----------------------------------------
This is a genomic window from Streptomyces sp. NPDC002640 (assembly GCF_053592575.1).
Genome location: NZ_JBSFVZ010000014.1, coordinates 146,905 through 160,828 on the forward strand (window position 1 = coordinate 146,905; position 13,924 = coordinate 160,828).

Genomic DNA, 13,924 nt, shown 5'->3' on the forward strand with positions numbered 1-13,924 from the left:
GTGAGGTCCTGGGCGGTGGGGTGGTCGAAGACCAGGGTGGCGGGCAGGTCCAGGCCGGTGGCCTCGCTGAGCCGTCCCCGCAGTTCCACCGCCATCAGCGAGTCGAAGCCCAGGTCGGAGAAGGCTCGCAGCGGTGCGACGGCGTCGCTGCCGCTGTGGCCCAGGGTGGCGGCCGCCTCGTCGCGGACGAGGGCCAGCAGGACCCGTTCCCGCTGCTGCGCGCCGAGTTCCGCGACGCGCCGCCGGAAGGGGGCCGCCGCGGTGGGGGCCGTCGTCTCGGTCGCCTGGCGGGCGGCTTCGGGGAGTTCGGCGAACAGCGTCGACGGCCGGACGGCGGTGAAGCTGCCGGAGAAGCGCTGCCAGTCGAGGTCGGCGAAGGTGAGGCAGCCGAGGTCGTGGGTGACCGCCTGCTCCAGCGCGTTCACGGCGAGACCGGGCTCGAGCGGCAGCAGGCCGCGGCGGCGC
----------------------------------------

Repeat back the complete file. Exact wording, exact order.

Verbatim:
This is a genomic window from Streptomyces sp. NPDC002640 (assembly GCF_053592575.1).
Genome location: NZ_JBSFVZ010000014.1, coordinates 146,905 through 160,828 on the forward strand (window position 1 = coordinate 146,905; position 13,924 = coordinate 160,828).

Genomic DNA, 13,924 nt, shown 5'->3' on the forward strand with positions numbered 1-13,924 from the left:
GTGAGGTCCTGGGCGGTGGGGTGGTCGAAGACCAGGGTGGCGGGCAGGTCCAGGCCGGTGGCCTCGCTGAGCCGTCCCCGCAGTTCCACCGCCATCAGCGAGTCGAAGCCCAGGTCGGAGAAGGCTCGCAGCGGTGCGACGGCGTCGCTGCCGCTGTGGCCCAGGGTGGCGGCCGCCTCGTCGCGGACGAGGGCCAGCAGGACCCGTTCCCGCTGCTGCGCGCCGAGTTCCGCGACGCGCCGCCGGAAGGGGGCCGCCGCGGTGGGGGCCGTCGTCTCGGTCGCCTGGCGGGCGGCTTCGGGGAGTTCGGCGAACAGCGTCGACGGCCGGACGGCGGTGAAGCTGCCGGAGAAGCGCTGCCAGTCGAGGTCGGCGAAGGTGAGGCAGCCGAGGTCGTGGGTGACCGCCTGCTCCAGCGCGTTCACGGCGAGACCGGGCTCGAGCGGCAGCAGGCCGCGGCGGCGC